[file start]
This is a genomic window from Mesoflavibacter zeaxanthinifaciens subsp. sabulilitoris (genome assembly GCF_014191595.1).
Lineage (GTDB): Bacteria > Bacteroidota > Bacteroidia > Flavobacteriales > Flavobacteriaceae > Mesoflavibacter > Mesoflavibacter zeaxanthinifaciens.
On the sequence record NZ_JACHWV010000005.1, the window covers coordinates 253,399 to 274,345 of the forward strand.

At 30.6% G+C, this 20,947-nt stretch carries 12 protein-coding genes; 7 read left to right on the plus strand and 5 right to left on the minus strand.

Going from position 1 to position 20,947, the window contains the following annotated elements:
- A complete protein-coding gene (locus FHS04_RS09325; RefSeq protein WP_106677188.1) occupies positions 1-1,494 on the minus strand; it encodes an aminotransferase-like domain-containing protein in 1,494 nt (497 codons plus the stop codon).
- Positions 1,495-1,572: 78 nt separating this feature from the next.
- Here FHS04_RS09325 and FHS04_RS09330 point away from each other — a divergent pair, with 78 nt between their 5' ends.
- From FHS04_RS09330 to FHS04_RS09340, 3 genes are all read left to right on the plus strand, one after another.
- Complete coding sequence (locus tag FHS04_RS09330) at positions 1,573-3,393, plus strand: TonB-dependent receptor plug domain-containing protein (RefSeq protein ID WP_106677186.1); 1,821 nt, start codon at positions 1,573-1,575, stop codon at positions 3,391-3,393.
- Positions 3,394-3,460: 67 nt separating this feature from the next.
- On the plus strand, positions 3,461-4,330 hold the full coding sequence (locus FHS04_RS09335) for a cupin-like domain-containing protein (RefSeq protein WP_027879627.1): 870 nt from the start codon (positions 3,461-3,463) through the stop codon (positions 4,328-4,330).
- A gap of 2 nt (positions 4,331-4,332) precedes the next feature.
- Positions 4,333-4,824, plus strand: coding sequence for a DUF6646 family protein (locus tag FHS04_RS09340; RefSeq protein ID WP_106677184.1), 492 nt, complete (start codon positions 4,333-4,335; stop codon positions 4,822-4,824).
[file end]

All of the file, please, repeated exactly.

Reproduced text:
This is a genomic window from Mesoflavibacter zeaxanthinifaciens subsp. sabulilitoris (genome assembly GCF_014191595.1).
Lineage (GTDB): Bacteria > Bacteroidota > Bacteroidia > Flavobacteriales > Flavobacteriaceae > Mesoflavibacter > Mesoflavibacter zeaxanthinifaciens.
On the sequence record NZ_JACHWV010000005.1, the window covers coordinates 253,399 to 274,345 of the forward strand.

At 30.6% G+C, this 20,947-nt stretch carries 12 protein-coding genes; 7 read left to right on the plus strand and 5 right to left on the minus strand.

Going from position 1 to position 20,947, the window contains the following annotated elements:
- A complete protein-coding gene (locus FHS04_RS09325; RefSeq protein WP_106677188.1) occupies positions 1-1,494 on the minus strand; it encodes an aminotransferase-like domain-containing protein in 1,494 nt (497 codons plus the stop codon).
- Positions 1,495-1,572: 78 nt separating this feature from the next.
- Here FHS04_RS09325 and FHS04_RS09330 point away from each other — a divergent pair, with 78 nt between their 5' ends.
- From FHS04_RS09330 to FHS04_RS09340, 3 genes are all read left to right on the plus strand, one after another.
- Complete coding sequence (locus tag FHS04_RS09330) at positions 1,573-3,393, plus strand: TonB-dependent receptor plug domain-containing protein (RefSeq protein ID WP_106677186.1); 1,821 nt, start codon at positions 1,573-1,575, stop codon at positions 3,391-3,393.
- Positions 3,394-3,460: 67 nt separating this feature from the next.
- On the plus strand, positions 3,461-4,330 hold the full coding sequence (locus FHS04_RS09335) for a cupin-like domain-containing protein (RefSeq protein WP_027879627.1): 870 nt from the start codon (positions 3,461-3,463) through the stop codon (positions 4,328-4,330).
- A gap of 2 nt (positions 4,331-4,332) precedes the next feature.
- Positions 4,333-4,824, plus strand: coding sequence for a DUF6646 family protein (locus tag FHS04_RS09340; RefSeq protein ID WP_106677184.1), 492 nt, complete (start codon positions 4,333-4,335; stop codon positions 4,822-4,824).